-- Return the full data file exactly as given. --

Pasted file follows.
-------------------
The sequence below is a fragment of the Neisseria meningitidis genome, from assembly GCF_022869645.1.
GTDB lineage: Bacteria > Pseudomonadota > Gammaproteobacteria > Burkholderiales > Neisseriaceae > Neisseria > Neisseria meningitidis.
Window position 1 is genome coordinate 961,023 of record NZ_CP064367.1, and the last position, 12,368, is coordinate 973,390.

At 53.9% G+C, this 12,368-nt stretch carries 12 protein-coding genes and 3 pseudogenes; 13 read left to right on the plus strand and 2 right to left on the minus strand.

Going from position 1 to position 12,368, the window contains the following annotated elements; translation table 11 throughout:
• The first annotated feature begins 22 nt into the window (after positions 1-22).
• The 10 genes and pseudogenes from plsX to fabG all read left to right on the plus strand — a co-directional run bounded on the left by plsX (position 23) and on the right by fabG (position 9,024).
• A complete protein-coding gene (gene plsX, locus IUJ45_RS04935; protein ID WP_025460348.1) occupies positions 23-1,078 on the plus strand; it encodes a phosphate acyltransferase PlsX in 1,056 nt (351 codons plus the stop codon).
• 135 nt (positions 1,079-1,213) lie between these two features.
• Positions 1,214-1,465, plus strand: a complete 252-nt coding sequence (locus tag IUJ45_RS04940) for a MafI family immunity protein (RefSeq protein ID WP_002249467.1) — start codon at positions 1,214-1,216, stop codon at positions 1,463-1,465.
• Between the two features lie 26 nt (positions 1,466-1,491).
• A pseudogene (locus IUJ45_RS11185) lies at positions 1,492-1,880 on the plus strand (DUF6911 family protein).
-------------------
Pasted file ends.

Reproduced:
The sequence below is a fragment of the Neisseria meningitidis genome, from assembly GCF_022869645.1.
GTDB lineage: Bacteria > Pseudomonadota > Gammaproteobacteria > Burkholderiales > Neisseriaceae > Neisseria > Neisseria meningitidis.
Window position 1 is genome coordinate 961,023 of record NZ_CP064367.1, and the last position, 12,368, is coordinate 973,390.

At 53.9% G+C, this 12,368-nt stretch carries 12 protein-coding genes and 3 pseudogenes; 13 read left to right on the plus strand and 2 right to left on the minus strand.

Going from position 1 to position 12,368, the window contains the following annotated elements; translation table 11 throughout:
• The first annotated feature begins 22 nt into the window (after positions 1-22).
• The 10 genes and pseudogenes from plsX to fabG all read left to right on the plus strand — a co-directional run bounded on the left by plsX (position 23) and on the right by fabG (position 9,024).
• A complete protein-coding gene (gene plsX, locus IUJ45_RS04935; protein ID WP_025460348.1) occupies positions 23-1,078 on the plus strand; it encodes a phosphate acyltransferase PlsX in 1,056 nt (351 codons plus the stop codon).
• 135 nt (positions 1,079-1,213) lie between these two features.
• Positions 1,214-1,465, plus strand: a complete 252-nt coding sequence (locus tag IUJ45_RS04940) for a MafI family immunity protein (RefSeq protein ID WP_002249467.1) — start codon at positions 1,214-1,216, stop codon at positions 1,463-1,465.
• Between the two features lie 26 nt (positions 1,466-1,491).
• A pseudogene (locus IUJ45_RS11185) lies at positions 1,492-1,880 on the plus strand (DUF6911 family protein).